Ehrlich fails Government 101

May 31, 2012

The problem withRobert L. Ehrlich Jr.'s column ("Debt without end?" May 27) is that he does not understand the role of government is to raise the money needed to provide the services that create and sustain a civilized society. Until people stop being born, the government of our prosperous nation should provide for the poorest among us, fund good education including supporting the arts, finance decent medical care and research into disease and health care issues, maintain police and fire departments, build good roads and other infrastructure needs, and protect our food, air, water and the rest of our environment. I can't deal with all of these huge issues as a private citizen. I pay taxes so that other people, in their professional capacities, will continuously work in these areas more effectively than I can. Because all of the buildings and services people use eventually wear out and must be repaired or rebuilt, and all people need some services as long as they are alive, government spending doesn't stop.

Cut government spending? Sure. The federal government should redistribute how it spends our money, and the best places to cut spending would be in defense and in health care — as in looking into excessive charges, tax loopholes, and stratospheric salaries for people in the health care business, instead of repeatedly trying to collect more from the elderly. Many companies also have disgraceful records on avoiding their tax responsibilities: Apple has over $1 billion in profits sequestered away in Luxembourg alone so it doesn't have to pay U.S. taxes. The for-profit world has little interest in controlling government spending when excessive spending increases their profits, and many have no interest in the long-term financial health of our country. They hide billions abroad to avoid giving back to the nation that gave them the infrastructure and the well-educated, healthy citizens that made them profitable. Shame on them.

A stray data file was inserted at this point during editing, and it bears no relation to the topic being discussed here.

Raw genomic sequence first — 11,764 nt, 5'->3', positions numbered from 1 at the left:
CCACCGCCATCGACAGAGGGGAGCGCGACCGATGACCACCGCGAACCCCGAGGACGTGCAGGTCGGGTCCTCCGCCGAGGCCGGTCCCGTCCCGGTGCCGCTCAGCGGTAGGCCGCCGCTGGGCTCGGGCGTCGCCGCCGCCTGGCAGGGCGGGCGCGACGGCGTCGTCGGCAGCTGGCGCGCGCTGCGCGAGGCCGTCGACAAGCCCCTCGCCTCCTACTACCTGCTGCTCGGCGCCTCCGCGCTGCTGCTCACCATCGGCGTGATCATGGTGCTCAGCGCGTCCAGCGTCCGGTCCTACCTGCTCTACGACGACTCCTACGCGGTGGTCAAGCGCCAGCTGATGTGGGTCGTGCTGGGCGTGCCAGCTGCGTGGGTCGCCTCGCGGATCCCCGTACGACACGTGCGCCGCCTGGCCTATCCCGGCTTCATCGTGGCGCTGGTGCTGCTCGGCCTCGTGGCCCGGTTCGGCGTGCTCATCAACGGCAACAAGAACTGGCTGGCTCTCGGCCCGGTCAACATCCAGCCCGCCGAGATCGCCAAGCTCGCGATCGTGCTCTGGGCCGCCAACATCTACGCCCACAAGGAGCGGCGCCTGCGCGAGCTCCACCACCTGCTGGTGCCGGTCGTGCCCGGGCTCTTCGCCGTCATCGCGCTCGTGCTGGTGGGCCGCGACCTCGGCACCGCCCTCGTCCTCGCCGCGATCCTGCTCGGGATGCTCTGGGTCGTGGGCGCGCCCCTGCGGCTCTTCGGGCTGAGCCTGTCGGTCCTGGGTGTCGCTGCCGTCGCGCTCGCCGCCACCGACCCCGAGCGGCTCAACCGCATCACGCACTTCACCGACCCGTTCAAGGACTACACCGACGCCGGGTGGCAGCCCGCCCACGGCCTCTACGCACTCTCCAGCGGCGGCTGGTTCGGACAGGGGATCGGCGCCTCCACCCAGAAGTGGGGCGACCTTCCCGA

Government struggles to carry on outside of the for-profit model, including assistance to the impoverished, maintain a healthy environment, and give everyone decent health care. These are not profit-making propositions for many businesses, but these responsibilities and many others are highly "profitable" for a civilized society, one that values life, liberty, and the freedom to pursue human happiness in all its glorious complexity.

Laurie Taylor-Mitchell, Towson

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